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Google Drive to Ditch Third-Party Cookies for File Downloads and Enhanced Privacy

Yusuf Balogun
Yusuf Balogun
Yusuf is a law graduate and freelance journalist with a keen interest in tech reporting.

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In a significant shift toward enhancing user privacy and improving the functionality of its services, Google has announced a forthcoming change to its widely used cloud storage and file-sharing platform, Google Drive.

Starting January 2, 2024, Google Drive will no longer require third-party cookies to be enabled for users to download files.

Third-party cookies

Third-party cookies have been essential to the ecosystem of Internet advertising for many years. They give advertisers the ability to monitor consumers’ online activities across numerous websites, enabling them to deliver more relevant ads. However, both privacy experts and internet users are increasingly opposing this practice.

This move by the tech giant is in line with Google’s larger drive to disable third-party cookies by default within its Chrome browser and comes in response to the growing demand for more privacy options. Notably, this action is in line with previous initiatives made by other significant browser producers like Mozilla and Apple, which have also developed privacy-focused guidelines.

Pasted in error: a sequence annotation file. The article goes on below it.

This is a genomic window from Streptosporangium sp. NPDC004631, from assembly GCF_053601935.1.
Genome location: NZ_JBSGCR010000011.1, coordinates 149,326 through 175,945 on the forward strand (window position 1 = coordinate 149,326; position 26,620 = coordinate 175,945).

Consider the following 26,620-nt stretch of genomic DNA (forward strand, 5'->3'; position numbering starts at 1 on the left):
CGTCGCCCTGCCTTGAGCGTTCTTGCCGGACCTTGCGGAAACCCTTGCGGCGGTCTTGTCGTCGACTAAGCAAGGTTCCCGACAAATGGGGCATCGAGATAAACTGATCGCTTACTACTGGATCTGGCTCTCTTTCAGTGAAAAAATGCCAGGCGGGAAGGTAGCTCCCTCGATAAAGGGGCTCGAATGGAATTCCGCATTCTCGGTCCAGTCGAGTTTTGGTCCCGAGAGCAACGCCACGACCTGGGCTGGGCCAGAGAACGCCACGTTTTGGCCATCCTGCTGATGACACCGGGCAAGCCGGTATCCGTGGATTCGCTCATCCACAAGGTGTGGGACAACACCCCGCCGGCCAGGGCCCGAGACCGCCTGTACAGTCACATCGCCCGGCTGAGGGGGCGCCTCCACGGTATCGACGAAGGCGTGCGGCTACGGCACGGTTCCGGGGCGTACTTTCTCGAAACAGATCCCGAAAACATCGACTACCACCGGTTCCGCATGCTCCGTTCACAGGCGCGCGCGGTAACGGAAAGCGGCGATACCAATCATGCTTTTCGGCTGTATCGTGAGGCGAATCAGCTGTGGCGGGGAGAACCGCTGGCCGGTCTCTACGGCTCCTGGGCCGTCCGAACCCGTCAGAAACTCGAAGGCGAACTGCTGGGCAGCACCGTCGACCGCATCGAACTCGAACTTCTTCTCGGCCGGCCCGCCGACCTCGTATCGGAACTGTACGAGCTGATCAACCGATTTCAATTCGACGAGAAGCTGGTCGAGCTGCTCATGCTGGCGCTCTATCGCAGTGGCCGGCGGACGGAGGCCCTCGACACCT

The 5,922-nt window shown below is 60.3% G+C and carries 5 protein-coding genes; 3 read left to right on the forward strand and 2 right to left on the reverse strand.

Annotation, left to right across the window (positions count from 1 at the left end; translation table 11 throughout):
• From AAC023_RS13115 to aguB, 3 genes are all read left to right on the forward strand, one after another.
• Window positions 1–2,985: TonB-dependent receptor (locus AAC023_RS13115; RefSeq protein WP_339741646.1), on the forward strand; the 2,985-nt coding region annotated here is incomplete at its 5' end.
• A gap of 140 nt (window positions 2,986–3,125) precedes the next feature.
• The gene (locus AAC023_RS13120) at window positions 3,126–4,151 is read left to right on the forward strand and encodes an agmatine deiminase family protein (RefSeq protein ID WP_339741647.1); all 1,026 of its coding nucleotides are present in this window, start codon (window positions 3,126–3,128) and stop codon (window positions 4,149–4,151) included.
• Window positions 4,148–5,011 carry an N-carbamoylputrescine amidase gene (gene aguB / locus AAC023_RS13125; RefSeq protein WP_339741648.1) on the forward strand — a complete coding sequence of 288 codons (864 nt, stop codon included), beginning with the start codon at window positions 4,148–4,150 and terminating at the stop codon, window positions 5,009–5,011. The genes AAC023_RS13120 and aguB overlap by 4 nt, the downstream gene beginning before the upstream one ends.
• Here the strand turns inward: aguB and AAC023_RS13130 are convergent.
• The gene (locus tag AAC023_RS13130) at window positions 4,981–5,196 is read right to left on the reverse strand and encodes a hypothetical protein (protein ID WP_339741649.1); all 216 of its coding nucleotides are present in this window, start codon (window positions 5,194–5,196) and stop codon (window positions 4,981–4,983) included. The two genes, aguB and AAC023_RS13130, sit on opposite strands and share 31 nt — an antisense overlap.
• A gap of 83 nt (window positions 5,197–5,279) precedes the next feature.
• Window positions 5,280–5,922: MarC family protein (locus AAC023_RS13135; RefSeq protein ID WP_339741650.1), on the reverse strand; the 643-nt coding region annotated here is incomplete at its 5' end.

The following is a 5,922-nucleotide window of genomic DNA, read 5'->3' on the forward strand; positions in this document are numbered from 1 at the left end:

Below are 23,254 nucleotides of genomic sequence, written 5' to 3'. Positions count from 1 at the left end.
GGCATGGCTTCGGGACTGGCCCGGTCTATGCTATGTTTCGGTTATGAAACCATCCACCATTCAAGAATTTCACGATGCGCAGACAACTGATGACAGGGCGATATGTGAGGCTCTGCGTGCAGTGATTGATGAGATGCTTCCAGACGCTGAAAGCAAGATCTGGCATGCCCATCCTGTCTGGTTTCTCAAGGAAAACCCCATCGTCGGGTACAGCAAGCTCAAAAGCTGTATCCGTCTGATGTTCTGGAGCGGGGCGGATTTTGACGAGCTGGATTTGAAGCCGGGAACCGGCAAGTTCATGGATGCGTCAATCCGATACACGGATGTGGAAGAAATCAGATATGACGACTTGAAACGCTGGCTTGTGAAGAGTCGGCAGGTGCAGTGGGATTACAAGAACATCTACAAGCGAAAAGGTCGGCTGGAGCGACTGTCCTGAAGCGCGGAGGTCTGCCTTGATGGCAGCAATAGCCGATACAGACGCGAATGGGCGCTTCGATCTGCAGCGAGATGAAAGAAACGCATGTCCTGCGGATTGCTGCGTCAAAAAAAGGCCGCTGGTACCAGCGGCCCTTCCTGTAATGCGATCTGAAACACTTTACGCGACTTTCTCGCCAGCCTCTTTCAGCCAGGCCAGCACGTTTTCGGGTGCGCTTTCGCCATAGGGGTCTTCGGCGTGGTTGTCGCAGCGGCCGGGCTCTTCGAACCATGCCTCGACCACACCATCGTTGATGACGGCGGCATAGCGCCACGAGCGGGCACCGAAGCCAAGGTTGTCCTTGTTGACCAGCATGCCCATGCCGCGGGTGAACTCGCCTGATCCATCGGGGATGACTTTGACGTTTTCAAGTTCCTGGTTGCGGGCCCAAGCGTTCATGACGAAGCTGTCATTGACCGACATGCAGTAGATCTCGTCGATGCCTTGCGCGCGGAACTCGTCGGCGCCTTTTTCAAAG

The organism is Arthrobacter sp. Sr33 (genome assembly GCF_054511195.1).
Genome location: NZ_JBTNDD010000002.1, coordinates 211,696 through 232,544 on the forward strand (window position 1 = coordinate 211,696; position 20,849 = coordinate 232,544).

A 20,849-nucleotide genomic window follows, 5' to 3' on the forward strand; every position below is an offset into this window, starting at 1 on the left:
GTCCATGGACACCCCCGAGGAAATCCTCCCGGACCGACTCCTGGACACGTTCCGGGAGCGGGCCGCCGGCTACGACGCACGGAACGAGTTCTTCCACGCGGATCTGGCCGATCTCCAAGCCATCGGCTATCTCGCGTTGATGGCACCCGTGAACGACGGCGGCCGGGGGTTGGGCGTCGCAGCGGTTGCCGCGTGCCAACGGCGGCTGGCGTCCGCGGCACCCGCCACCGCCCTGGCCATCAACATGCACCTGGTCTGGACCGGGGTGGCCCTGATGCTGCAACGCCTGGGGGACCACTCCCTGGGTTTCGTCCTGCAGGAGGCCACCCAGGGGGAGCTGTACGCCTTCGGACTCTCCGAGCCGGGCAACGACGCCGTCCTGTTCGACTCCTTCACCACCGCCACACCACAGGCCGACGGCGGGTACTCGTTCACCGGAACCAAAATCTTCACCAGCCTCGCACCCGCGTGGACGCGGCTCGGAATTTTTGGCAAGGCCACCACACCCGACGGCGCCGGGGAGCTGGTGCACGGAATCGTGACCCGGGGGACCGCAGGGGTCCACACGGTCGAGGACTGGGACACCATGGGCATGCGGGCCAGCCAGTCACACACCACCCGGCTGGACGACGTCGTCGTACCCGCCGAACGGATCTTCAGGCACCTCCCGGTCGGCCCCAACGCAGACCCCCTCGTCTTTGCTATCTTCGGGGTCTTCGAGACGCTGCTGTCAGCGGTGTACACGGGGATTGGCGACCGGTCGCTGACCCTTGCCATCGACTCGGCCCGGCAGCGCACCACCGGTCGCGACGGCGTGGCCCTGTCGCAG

Why Google is going to ditch third-party cookies?

One of the main reasons for this modification is to fix a persistently annoying problem that has irritated a lot of Google Drive customers. Up until now, people who had third-party cookies turned off in their browsers frequently ran into problems downloading files from Google Drive. Users were confused and inconvenienced by this circumstance, which prompted Google to put in place a workable fix.

The problem is caused by the fact that third-party cookies were previously employed to verify user identity and speed up the download process. Google Drive was unable to validate the user’s credentials when third-party cookies were removed, which resulted in download failures.

Users were frequently forced to manually set up exceptions for Google Drive in their browser settings as a result, which was a time-consuming solution that is now expected to become obsolete.

The impending upgrade is anticipated to dramatically simplify user interaction, improving the accessibility and effectiveness of file downloads via Google Drive. Users will no longer be hindered by browser settings and will be able to smoothly download files from their Drive accounts with the removal of the third-party cookie requirement.


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